Amber tumbled more than walked into her house, pushing the door shut and holding it as if it might resist. Her father had made an effort to beat her home today. He rose from his seat on the couch as she came in.
“Amber,” he started softly, “how was-“
“He asked me to Homecoming dad.” Amber rested her forehead against the door. Her heartbeat pounded in her ears in the silence.
“And what did you tell him?”
“I said,” she swallowed with a throat suddenly dry, “I had to check with you.”
Silence descended on the room once more, until Amber finally turned her head to look. Dad extended a hand, inviting her to sit down on the sofa. She stepped over her things and sat, fixing her gaze on her knees. Felt her father settle on the cushion next to her.
“What do you think?”
“I don’t know!” Amber was instantly back on her feet, pacing in a vain attempt to expend nervous energy. “That’s the problem. I thought, and thought all morning and all day and all of the last two weeks and I never-“ She dropped back onto the couch, sniffing back tears. “I have no idea what he’s thinking. I never could have dreamed he would ask me out.”
Not after he missed her deadline last year. No point bringing that up. Amber had already accepted that Frost did not remember his grade school question.
“Not before and certainly not…” She couldn’t complete the sentence.
Her father took a breath to speak. Amber shot back to her feet.
“But he did! Frederick Borealis Winters, lured into… to-“ she swallowed, “and two weeks later he’s asking me on a date!” She paused in the middle of the room.
“Do you want to-“
“Of course I want to go! Dreamed of going any of a thousand places with him for years, and here he is throwing me the golden opportunity. But that’s just it. I destroy him and he comes back… offering my childhood dream. How? Why?”
“I don’t know dear one. He doesn’t mean to hurt you?”
“Frost wouldn’t-“ Amber stopped herself, looking at her father. With a shake of her head she resumed pacing. “No, not like this. Avoid a big scandal yeah, apparently. But he wouldn’t lie.” Except he clearly hadn’t told anyone what happened. That was no small lie, at least by omission.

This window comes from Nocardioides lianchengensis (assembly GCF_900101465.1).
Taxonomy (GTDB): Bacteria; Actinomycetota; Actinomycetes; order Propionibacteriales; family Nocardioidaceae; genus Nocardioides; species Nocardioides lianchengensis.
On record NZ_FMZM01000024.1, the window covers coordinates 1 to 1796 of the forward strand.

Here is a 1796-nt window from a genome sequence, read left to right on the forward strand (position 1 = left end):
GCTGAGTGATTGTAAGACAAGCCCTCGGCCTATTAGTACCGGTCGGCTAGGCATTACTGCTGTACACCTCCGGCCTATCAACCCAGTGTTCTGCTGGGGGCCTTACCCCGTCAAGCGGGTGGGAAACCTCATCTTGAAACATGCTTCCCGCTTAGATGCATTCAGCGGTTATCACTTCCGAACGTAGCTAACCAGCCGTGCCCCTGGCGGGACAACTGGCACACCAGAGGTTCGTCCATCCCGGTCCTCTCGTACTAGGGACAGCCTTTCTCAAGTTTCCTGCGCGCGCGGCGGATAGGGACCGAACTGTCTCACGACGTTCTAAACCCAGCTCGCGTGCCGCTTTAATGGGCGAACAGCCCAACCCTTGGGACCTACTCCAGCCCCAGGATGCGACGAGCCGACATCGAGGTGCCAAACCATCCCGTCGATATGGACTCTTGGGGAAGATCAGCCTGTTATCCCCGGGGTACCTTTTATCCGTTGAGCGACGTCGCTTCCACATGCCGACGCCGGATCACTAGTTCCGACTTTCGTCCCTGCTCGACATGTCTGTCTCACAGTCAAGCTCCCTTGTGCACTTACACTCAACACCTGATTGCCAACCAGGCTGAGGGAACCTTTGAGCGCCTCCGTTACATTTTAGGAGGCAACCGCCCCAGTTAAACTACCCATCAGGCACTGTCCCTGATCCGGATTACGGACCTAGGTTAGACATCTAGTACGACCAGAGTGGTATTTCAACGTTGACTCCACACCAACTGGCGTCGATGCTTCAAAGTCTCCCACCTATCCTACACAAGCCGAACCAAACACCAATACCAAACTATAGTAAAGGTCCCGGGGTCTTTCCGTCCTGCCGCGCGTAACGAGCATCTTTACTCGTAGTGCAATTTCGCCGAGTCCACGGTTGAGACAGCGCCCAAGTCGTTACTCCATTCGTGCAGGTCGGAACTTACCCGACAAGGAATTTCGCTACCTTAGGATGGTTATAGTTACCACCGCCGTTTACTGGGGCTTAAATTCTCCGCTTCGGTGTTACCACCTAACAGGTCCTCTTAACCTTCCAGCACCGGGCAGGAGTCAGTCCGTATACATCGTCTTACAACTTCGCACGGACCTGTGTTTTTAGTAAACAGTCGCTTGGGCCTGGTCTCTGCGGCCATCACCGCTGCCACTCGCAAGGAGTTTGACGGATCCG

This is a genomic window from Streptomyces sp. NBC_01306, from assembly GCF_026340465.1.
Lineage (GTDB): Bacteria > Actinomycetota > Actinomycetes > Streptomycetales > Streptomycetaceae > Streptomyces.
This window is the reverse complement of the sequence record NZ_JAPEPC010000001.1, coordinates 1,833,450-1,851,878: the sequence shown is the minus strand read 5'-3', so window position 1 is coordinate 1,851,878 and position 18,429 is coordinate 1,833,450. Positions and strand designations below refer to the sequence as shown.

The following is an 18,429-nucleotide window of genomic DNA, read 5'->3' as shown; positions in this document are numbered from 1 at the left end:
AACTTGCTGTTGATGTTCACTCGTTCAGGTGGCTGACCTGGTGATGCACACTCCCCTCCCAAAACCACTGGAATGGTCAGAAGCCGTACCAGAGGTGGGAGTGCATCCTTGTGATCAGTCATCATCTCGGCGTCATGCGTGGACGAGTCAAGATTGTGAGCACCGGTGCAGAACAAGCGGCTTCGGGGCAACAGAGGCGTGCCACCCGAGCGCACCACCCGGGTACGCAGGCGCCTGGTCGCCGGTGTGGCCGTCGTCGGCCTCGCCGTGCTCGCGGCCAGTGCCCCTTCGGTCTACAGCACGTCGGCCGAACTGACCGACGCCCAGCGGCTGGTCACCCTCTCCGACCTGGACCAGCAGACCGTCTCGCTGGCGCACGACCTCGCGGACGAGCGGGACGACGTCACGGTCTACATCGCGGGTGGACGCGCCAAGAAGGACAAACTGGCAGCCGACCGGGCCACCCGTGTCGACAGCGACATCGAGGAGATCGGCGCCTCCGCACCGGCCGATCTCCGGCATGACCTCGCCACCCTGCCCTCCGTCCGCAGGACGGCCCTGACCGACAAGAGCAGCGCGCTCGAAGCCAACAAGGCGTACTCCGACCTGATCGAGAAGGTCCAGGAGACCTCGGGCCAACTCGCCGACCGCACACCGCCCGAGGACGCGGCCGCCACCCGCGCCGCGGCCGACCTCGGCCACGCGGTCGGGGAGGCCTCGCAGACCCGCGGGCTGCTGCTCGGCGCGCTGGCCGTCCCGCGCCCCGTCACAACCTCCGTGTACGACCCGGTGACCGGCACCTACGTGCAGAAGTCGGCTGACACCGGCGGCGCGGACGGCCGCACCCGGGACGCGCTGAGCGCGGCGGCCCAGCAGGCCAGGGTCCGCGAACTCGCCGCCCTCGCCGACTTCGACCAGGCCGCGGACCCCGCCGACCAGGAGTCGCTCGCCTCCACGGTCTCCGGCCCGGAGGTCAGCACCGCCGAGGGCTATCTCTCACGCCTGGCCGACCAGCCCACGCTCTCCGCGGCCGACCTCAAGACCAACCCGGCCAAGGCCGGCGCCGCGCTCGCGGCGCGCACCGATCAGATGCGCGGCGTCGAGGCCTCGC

“So he does mean to take you?”
“I think so,” Amber nodded slowly to herself, still pacing. “He stands by his word.”
“You’re sure he’s not going to hurt you.”
Once again Amber stopped in her tracks. She sank onto the couch. “He wouldn’t. Even if he might have before,” she shivered. No, she’d been the only one of them doing any hurting so far. “Not now, not like that. And you know he can’t really hurt me.”
Her father started to say something, paused and changed his mind.
“Then the question is already answered isn’t it?”
“What about me hurting him? I scratched him today dad, when he came up to ask.”
Dad paused, spoke after a tiny shake of the head. “He deserves an explanation Amber. I think it’d be good for you to give it to him.”
“We’re talking about-“
“And,” her father continued doggedly, “what’s one dance? You want to go. He asked. You could ask some of your own questions.”
“But he’d ask questions too, dad.” Amber pulled her knees up and hugged herself. “What then?”
“The truth, Amber. Like I said, he deserves to know.”
“Simple as that?”
“Much as I hate the situation, with what already happened? He didn’t have a meltdown over that.”
“Gee thanks dad.”
“I’m sorry,” he put a gentle arm over her shoulders, “to be fair this is not a conversation I would ever want to have, especially with my own daughter. We can’t change what happened, all we can do is move forward. And we both want you to be better than your mother.”
Amber hissed. “Low blow dad.”
“Believe me,” He gave a friendly squeeze to her shoulder, “as your father I want to kill the boy. But I also remember how I got you, and we can do better for him than that. Need to do better.”
“All right, all right!” Amber shrugged him off and stood with a huff. “I’ll go.”
“I love you.”
Amber rolled her eyes with a sigh, “love you too dad.”
She knew that wouldn’t be enough, though.
“I talked to dad.”
Amber appeared next to Frost’s open locker the next morning, speaking without preamble. His friend Sara trailed off, both in conversation and physically. Frost looked at Amber with a flash of annoyance that died as he saw the uncertainty in her eyes.
“He thinks I should.”
Not the response he’d expected. Hopefully, she would expand on that a little.
“You know I won’t be free right away, with the game.” It was a statement, spoken like a question.